There may be less than a couple of thousand wild yaks left in the wild.

They travel great distances seeking lichens, mosses, grasses, and herbs to eat.

Their large hooves help them to walk in snow and dig for food.

Well-adapted to cold climate, they fare poorly in warmer places.

Excessive hunting for its meat and coat have imperiled the species.

Millions of much smaller domesticated yaks are commonly used for heavy labor, such as pulling carts; for milk and meat; and as a source of wool, which is processed from their pelage.

Animal Facts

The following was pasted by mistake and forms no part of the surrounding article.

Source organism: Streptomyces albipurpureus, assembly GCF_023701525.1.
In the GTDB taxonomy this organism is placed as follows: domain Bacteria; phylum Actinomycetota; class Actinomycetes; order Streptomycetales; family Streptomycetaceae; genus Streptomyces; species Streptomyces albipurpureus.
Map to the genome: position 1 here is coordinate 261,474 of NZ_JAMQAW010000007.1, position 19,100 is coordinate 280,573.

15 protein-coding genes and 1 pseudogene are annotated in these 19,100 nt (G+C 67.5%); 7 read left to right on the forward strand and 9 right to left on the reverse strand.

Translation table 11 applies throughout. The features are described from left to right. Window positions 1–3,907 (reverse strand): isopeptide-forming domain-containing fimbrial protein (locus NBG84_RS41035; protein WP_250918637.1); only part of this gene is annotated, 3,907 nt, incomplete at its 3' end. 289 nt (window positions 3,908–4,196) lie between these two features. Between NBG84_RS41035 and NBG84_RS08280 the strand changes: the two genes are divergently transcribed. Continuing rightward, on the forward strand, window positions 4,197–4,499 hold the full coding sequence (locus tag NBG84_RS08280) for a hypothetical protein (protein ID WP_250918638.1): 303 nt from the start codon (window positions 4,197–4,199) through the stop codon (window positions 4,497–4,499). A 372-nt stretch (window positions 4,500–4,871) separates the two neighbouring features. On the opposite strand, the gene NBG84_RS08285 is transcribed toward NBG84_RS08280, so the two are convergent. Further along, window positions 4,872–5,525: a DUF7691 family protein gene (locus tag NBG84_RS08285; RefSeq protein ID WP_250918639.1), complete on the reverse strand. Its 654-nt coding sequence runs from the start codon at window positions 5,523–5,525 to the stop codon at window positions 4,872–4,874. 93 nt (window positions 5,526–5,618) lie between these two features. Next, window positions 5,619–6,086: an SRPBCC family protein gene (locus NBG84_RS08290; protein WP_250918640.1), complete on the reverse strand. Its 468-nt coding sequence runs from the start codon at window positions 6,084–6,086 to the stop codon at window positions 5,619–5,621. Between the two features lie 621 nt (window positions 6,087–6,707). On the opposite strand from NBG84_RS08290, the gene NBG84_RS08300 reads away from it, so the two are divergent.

Name: Yak (Bos grunniens)

Family: Bovidae (Cattle and Relatives)

Range: Tibet

Habitat: Plateaus at 13,500 to 20,000 feet (4,100 to 6,100 m)

Diet: Grass, herbs, mosses and lichens

Head and Body Length: 8 to 11 feet (2.5 to 3.3 m)

Tail Length: 20 to 31.5 inches (51 to 80 cm)

Shoulder Height: 5.6 to 6.6 feet (1.7 to 2 m)

Weight: 1,600 to 2,200 pounds (730 to 1,000 kg)

Life Cycle: Mating September to October; gestation 250 to 260 days, one calf born

Description: Brown to black, extremely shaggy outer coat; dense undercoat of soft, matted hair; long horns that curve upwards; high, humped shoulders; bushy tail

Conservation Status: Vulnerable

Major Threat(s): Poaching; habitat loss

What Can I Do?: Visit WWF China for information on how you can help.